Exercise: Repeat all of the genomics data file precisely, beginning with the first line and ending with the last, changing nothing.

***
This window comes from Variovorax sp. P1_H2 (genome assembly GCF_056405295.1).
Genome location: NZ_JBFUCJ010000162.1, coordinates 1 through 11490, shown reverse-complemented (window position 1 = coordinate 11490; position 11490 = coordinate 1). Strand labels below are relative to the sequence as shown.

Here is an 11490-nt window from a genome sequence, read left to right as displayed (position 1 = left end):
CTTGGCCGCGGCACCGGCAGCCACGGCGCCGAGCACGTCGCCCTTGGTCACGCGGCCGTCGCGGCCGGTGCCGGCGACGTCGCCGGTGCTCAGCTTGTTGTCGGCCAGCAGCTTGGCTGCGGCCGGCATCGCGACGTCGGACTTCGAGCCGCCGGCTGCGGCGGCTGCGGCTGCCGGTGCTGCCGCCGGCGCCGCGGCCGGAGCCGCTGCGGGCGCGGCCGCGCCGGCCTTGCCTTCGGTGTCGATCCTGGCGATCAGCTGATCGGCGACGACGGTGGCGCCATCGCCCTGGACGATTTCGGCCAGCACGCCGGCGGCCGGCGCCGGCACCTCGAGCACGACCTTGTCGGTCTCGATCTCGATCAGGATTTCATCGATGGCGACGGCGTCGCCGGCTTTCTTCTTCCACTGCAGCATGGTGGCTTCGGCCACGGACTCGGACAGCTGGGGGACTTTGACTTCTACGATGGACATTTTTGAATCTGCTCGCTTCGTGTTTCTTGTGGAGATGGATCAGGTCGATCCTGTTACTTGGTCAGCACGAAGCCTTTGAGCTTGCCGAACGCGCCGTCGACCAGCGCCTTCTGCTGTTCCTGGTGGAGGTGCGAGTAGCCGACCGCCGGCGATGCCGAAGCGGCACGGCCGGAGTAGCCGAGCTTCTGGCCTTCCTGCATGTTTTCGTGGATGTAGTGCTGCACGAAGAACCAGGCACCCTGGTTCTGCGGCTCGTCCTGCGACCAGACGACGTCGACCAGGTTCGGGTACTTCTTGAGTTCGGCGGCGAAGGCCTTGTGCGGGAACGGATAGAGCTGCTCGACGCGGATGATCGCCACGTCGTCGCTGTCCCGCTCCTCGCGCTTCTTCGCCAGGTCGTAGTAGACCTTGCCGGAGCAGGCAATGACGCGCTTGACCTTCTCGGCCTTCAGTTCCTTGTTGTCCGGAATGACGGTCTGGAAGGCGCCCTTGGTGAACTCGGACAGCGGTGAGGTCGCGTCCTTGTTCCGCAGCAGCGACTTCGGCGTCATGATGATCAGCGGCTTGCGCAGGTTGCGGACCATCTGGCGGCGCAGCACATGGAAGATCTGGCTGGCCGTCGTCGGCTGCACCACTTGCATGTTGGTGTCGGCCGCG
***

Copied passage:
This window comes from Variovorax sp. P1_H2 (genome assembly GCF_056405295.1).
Genome location: NZ_JBFUCJ010000162.1, coordinates 1 through 11490, shown reverse-complemented (window position 1 = coordinate 11490; position 11490 = coordinate 1). Strand labels below are relative to the sequence as shown.

Here is an 11490-nt window from a genome sequence, read left to right as displayed (position 1 = left end):
CTTGGCCGCGGCACCGGCAGCCACGGCGCCGAGCACGTCGCCCTTGGTCACGCGGCCGTCGCGGCCGGTGCCGGCGACGTCGCCGGTGCTCAGCTTGTTGTCGGCCAGCAGCTTGGCTGCGGCCGGCATCGCGACGTCGGACTTCGAGCCGCCGGCTGCGGCGGCTGCGGCTGCCGGTGCTGCCGCCGGCGCCGCGGCCGGAGCCGCTGCGGGCGCGGCCGCGCCGGCCTTGCCTTCGGTGTCGATCCTGGCGATCAGCTGATCGGCGACGACGGTGGCGCCATCGCCCTGGACGATTTCGGCCAGCACGCCGGCGGCCGGCGCCGGCACCTCGAGCACGACCTTGTCGGTCTCGATCTCGATCAGGATTTCATCGATGGCGACGGCGTCGCCGGCTTTCTTCTTCCACTGCAGCATGGTGGCTTCGGCCACGGACTCGGACAGCTGGGGGACTTTGACTTCTACGATGGACATTTTTGAATCTGCTCGCTTCGTGTTTCTTGTGGAGATGGATCAGGTCGATCCTGTTACTTGGTCAGCACGAAGCCTTTGAGCTTGCCGAACGCGCCGTCGACCAGCGCCTTCTGCTGTTCCTGGTGGAGGTGCGAGTAGCCGACCGCCGGCGATGCCGAAGCGGCACGGCCGGAGTAGCCGAGCTTCTGGCCTTCCTGCATGTTTTCGTGGATGTAGTGCTGCACGAAGAACCAGGCACCCTGGTTCTGCGGCTCGTCCTGCGACCAGACGACGTCGACCAGGTTCGGGTACTTCTTGAGTTCGGCGGCGAAGGCCTTGTGCGGGAACGGATAGAGCTGCTCGACGCGGATGATCGCCACGTCGTCGCTGTCCCGCTCCTCGCGCTTCTTCGCCAGGTCGTAGTAGACCTTGCCGGAGCAGGCAATGACGCGCTTGACCTTCTCGGCCTTCAGTTCCTTGTTGTCCGGAATGACGGTCTGGAAGGCGCCCTTGGTGAACTCGGACAGCGGTGAGGTCGCGTCCTTGTTCCGCAGCAGCGACTTCGGCGTCATGATGATCAGCGGCTTGCGCAGGTTGCGGACCATCTGGCGGCGCAGCACATGGAAGATCTGGCTGGCCGTCGTCGGCTGCACCACTTGCATGTTGGTGTCGGCCGCG